Selling vs Telling: The Untold Story Of Storytelling
Brian Kufawatamba, Strategic Director.
Before you even reached the office today, you were probably exposed to a dozen types of storytelling and didn’t even realise it, including:
- Songs on your car playlist (music meets poetry)
- Billboards by the roadside (photography meets prose)
- Social posts on your mobile (personal diary meets theatre)
- Road rage gestures from furious drivers (miming meets performance art)
Then you arrive at work and immediately craft an elaborate story for why you’re late…
So, the question is: are great storytellers born… or made?
The good news is we’re all born storytellers. You just need to watch toddlers improvising epic dramas with their toys.
But there’s bad news, too. As adults, we’re so obsessed with selling that we often forget to sell our stories.
So consider this:
If your interviewer doesn’t buy your story, you don’t get the job.
If your client doesn’t buy your story, you don’t get their business.
If you don’t sell your vision to the man or woman of your dreams, you don’t get their heart.
There are many agencies that are sellers, and very few that are storytellers, but it’s extremely rare to find one that can sell its stories.
No wonder elite brands like Microsoft now have a Director of Storytelling. There’s a reason why kids demand stories at bedtime: it literally helps them to dream, and you too can be the dreamcatcher for your audience.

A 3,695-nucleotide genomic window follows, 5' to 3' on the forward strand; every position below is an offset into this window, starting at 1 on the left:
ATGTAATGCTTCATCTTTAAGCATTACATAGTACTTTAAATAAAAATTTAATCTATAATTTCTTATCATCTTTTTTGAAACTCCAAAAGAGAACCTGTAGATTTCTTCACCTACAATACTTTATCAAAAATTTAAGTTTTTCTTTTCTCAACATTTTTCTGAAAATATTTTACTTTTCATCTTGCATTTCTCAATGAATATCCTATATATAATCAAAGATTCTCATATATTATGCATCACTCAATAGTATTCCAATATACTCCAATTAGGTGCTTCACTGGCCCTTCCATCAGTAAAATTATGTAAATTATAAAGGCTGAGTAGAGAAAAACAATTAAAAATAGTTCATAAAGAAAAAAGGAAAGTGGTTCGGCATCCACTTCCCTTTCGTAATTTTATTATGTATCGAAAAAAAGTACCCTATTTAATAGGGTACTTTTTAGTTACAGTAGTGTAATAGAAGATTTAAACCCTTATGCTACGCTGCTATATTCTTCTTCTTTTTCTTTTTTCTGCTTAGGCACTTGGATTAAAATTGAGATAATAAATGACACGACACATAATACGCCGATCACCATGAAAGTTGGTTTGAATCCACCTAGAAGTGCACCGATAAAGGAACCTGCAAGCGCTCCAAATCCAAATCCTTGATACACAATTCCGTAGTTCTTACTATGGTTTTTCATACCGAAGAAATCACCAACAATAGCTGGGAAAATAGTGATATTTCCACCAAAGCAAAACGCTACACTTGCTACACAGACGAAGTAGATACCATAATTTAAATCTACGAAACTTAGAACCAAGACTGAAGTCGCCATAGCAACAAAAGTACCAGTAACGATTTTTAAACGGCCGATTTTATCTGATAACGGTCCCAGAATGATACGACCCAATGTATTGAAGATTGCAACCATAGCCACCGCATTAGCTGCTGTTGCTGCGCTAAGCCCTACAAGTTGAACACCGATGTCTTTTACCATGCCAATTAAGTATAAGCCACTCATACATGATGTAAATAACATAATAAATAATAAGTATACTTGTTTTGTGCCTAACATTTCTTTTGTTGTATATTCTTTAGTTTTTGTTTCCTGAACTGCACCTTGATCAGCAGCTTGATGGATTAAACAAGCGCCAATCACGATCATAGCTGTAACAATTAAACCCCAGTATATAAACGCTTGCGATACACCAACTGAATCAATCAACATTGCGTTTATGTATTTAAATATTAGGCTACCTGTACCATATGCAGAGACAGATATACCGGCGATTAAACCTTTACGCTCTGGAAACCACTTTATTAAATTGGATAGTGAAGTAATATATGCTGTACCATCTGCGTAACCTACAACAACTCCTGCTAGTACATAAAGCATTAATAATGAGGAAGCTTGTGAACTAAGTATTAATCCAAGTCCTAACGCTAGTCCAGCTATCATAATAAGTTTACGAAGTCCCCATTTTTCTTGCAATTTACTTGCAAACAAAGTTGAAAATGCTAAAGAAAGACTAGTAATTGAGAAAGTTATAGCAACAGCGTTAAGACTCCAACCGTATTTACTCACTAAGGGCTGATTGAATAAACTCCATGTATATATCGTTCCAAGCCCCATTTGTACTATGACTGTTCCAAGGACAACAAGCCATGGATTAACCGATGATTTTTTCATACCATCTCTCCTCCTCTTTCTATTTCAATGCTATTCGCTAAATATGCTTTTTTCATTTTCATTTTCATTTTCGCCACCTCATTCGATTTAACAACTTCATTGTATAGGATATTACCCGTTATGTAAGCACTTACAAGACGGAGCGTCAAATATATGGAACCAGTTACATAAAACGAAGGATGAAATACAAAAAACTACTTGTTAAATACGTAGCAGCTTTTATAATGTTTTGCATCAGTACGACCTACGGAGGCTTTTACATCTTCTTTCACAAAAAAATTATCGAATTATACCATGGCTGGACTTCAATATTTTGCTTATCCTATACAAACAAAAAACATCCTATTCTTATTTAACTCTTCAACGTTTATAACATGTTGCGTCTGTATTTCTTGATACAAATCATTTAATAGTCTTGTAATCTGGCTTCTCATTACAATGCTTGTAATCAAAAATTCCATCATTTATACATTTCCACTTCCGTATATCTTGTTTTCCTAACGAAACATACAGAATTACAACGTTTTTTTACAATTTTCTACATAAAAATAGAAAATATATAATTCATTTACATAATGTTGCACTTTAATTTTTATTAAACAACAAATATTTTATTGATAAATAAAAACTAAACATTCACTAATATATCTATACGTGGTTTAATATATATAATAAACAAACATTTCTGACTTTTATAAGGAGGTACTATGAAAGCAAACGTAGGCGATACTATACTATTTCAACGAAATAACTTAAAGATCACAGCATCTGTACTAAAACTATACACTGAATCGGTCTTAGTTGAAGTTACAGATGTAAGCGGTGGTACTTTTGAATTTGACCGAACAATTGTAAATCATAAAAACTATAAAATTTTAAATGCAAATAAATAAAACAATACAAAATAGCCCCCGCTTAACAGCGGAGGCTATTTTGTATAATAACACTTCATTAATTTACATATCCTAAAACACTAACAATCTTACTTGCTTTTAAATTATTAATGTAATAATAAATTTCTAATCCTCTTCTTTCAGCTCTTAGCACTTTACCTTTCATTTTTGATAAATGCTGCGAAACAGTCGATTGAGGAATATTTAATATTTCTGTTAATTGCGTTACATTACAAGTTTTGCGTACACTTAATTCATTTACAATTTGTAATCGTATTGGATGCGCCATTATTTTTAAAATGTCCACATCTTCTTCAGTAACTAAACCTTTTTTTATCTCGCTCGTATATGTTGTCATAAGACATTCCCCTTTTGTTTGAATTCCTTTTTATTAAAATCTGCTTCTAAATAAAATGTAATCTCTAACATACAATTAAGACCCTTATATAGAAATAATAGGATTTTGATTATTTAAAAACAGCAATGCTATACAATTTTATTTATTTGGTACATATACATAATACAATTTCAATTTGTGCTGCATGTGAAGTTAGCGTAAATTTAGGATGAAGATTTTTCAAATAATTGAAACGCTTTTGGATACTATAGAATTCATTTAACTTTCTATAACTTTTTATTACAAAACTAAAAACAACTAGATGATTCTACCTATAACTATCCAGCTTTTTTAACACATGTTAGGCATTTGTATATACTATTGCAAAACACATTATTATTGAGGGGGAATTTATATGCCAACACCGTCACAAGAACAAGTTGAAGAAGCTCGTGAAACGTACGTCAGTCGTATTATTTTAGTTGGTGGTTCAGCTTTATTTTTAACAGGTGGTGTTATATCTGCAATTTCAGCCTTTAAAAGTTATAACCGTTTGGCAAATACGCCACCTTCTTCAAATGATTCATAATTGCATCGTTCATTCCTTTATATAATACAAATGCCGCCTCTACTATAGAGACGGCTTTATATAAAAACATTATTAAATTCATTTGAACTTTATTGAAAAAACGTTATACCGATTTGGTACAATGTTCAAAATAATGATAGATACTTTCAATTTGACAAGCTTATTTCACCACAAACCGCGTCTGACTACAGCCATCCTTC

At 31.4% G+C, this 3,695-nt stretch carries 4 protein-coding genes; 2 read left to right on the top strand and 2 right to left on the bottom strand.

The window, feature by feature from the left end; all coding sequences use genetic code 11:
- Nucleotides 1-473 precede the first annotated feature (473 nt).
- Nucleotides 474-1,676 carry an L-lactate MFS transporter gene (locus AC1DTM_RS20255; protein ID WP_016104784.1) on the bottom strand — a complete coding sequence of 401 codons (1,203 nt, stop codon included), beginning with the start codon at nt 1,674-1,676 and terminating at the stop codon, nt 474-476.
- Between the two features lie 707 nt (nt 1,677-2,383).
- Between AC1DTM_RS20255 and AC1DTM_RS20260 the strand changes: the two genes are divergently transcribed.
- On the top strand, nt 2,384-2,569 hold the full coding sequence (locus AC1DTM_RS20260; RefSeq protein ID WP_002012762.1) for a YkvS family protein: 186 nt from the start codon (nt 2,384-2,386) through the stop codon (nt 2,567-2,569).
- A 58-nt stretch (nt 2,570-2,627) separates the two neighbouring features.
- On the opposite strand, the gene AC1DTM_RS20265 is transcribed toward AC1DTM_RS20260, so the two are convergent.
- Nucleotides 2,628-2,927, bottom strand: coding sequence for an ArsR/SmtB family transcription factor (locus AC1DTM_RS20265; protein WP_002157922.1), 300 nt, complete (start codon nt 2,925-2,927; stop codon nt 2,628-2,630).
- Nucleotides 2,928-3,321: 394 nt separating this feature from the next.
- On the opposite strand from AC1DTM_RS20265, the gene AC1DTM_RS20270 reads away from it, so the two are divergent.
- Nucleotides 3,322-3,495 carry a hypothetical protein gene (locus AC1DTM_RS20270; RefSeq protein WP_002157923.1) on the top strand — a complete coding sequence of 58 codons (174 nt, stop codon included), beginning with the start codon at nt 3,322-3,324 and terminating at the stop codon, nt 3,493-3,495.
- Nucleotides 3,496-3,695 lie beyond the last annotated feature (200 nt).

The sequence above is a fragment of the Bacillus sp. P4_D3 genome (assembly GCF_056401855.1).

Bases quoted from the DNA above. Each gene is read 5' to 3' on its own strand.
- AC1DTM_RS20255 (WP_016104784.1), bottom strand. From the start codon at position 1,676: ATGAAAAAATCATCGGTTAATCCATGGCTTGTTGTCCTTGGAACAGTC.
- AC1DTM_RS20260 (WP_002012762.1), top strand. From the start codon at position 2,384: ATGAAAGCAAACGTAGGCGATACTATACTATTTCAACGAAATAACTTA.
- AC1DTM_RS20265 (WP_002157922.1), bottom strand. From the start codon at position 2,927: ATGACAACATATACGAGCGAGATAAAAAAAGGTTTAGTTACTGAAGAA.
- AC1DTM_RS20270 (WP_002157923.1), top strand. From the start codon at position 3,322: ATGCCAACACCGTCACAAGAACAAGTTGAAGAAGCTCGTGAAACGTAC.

But what does it take to become a better storyteller, starting today?
Just as a good writer starts off as a good reader, a great storyteller must first be a great listener. For our record-breaking season of Sheikh Zayed Heritage Festival, we listened to what our audience talked about: what would capture their attention, and what might lose it.
We all have that one friend who turns a simple story about their day into a blockbuster rom-com six-part mini series. Similarly, for this festival we made ‘ordinary’ topics about our ancestors’ heritage seem ‘extraordinary’ to Millennials and others, using our arsenal of experiential storytelling. Across the entire event, we told stories through traditional Emirati cuisine, fragrances, games, animals, art and more.
If we as an agency needed any concrete proof, Sheikh Zayed Heritage Festival provided it. It confirmed that instead of telling your story to a million people, it’s better to inspire a million people to tell a million stories in their own way.
Because the best storytellers leave you seeing the invisible and believing the impossible.
Brian Kufawatamba is Alsayegh Media’s Strategic Director and one of the agency’s longest serving employees. As versatile as he is larger than life, he’s intrigued by the dark arts of strategy in human nature, and its use in history, art, music, culture and everyday life.